The origins of this very musical, unofficial holiday date back to 1982. Fête de la Musique originated in France as a celebratory day of music, offering free performances in public spaces with voluntary participation by musicians of all skill levels covering a multitude of musical genres.
And though June 21 is traditionally the day on which Fête de la Musique is held, the Cities of Moncton and Dieppe have decided to push the celebrations back to Saturday, June 23 this year to help maximize attendance and visibility of the event. A host of activities are planned for Saturday including outdoor concerts, family events as well as a parade down Main Street Moncton.
Fête de la musique 2012 is being produced with the assistance of Alliance française de Moncton, Music NB, the Centre d’accueil et d’accompagnement francophone des immigrants du sud-est du N.-B.
(CAFI), the Fédération des jeunesfrancophones du N.-B., the French Consulate in the Atlantic provinces, the City of Moncton, Downtown Moncton Centre-ville Inc., and the Dieppe Arts and Culture Centre.
This year’s lineup of the Metro Moncton edition of Fête de la Musique includes Fredericton rock band She Roars, the Sistema Youth Orchestra, Acadian musician Mario Lebreton, Moncton folk-pop songwriter Phil Flowers, and more.
In a recent chat with the Times & Transcript,Music New Brunswick’s executive director Jean Surette says the decision to push the celebrations of Fête de la Musique back to Saturday was a no-brainer of sorts given the fact that so many more family events.
‘This event has always tried to reach as many people as possible and there has always been an effort to program content for the community at large,’ Surette says.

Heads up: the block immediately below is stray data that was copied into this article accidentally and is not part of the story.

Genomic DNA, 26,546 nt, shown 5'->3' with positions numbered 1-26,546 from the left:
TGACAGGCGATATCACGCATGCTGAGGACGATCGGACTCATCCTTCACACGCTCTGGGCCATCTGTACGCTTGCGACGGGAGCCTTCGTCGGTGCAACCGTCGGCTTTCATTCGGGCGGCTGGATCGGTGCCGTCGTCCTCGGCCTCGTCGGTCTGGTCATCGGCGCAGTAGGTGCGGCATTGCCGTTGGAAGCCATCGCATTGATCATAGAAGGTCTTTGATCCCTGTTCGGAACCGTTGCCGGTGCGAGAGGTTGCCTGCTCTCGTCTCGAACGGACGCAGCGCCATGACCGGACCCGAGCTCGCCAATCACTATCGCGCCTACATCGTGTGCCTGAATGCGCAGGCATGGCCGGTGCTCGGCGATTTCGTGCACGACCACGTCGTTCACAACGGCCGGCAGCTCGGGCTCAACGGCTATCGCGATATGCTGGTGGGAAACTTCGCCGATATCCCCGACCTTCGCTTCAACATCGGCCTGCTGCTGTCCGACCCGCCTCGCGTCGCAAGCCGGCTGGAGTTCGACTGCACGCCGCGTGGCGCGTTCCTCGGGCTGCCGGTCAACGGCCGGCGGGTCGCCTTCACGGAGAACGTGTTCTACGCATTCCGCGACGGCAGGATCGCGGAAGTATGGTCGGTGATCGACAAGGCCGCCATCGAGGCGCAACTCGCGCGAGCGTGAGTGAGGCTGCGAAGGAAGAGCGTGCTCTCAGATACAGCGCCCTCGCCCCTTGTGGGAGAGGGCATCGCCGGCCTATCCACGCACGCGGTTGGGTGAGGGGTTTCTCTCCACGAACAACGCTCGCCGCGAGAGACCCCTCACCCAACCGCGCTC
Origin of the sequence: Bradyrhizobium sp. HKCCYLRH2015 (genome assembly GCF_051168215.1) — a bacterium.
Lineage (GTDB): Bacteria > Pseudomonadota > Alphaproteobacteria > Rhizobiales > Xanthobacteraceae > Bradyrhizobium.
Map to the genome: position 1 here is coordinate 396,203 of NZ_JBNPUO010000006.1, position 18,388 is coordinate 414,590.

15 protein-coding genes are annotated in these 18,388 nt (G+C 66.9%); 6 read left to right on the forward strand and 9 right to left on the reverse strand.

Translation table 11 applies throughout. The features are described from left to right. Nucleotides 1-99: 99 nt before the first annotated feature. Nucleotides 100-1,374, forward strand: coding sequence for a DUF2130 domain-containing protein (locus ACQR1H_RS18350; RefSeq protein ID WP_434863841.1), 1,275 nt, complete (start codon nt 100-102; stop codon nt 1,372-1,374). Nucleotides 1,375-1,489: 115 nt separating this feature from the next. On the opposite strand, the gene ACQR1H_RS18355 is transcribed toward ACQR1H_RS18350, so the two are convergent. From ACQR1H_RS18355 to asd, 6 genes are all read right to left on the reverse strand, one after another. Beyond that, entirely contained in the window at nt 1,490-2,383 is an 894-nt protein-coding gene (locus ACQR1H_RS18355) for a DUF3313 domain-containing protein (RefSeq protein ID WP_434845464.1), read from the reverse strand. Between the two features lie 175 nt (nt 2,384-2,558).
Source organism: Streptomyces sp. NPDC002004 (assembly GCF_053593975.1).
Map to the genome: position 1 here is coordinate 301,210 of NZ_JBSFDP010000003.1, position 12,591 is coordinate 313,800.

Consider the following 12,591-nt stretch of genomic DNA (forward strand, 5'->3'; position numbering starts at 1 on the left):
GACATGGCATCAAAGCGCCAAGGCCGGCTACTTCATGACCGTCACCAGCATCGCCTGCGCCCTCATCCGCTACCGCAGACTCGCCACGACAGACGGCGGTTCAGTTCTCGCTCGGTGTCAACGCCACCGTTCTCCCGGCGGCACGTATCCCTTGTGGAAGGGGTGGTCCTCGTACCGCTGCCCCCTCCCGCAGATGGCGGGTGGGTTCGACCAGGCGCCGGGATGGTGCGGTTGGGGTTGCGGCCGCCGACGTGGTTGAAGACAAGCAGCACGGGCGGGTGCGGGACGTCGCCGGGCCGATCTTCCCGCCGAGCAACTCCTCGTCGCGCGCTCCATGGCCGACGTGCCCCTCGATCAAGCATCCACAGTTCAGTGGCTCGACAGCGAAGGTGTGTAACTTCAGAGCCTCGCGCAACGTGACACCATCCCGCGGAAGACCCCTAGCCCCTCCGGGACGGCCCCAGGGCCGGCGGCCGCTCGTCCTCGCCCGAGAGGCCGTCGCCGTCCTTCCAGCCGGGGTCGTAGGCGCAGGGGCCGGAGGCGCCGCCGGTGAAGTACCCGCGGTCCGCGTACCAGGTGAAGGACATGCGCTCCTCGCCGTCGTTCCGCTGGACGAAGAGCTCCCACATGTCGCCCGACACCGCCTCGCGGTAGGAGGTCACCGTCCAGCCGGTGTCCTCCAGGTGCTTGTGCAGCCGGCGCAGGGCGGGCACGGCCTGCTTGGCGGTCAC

‘Included in the programming has been a special focus on familyoriented activities in the afternoon and so when we stepped back to consider that June 21 was falling on a Thursday, it made sense to shift things to Saturday to help make it much easier for families to attend.’ Traditionally, the response to Fête de la Musique has been lukewarm at best. Surette admits that the profile of such a celebratory day of music should in fact be much higher than it already is.
‘With social media and the Web, people are more aware than ever of some of the talent that is emerging from the area,’ he says. ‘The artists that have been getting mainstream or even national attention have been great ambassadors for our region. I’m hoping that this type of event will help to persuade people who are interested in going out to see a show to take a chance and discover artists that may be under the radar.’ If there is one thing that many herald Metro Moncton for during recent like the East Coast Music Awards, it’s the proximity of all the venues in the downtown core. Surette hopes that having the various venues, including non-traditional music venues, in such close range will help attract and encourage people to check out the entertainment being offered.
‘The venues are public places that people know and are comfortable with. The origin of the event in France was centred on that exact premise: Having free concerts and music playing in public places. Municipal buildings and public spaces have long been used to all kinds of gatherings and musical performances are no exception. We wanted for all the activities to be close to one another so that everything is in close proximity.’ Fredericton group She Roars are no strangers to the City of Moncton. She Roars member Kyle Clark hopes that Fête de la Musique will indeed help to expose them to audiences that might not already be familiar with the group.
‘Events like this are great because you can meet so many new bands and people,’ Clark says.’There is already interest around it so there’s an energy there that creates a really fun atmosphere. I think it’s going to be an exciting show for us and hopefully for those who watch us.’
Article published in June 21, 2012 edition of the Times & Transcript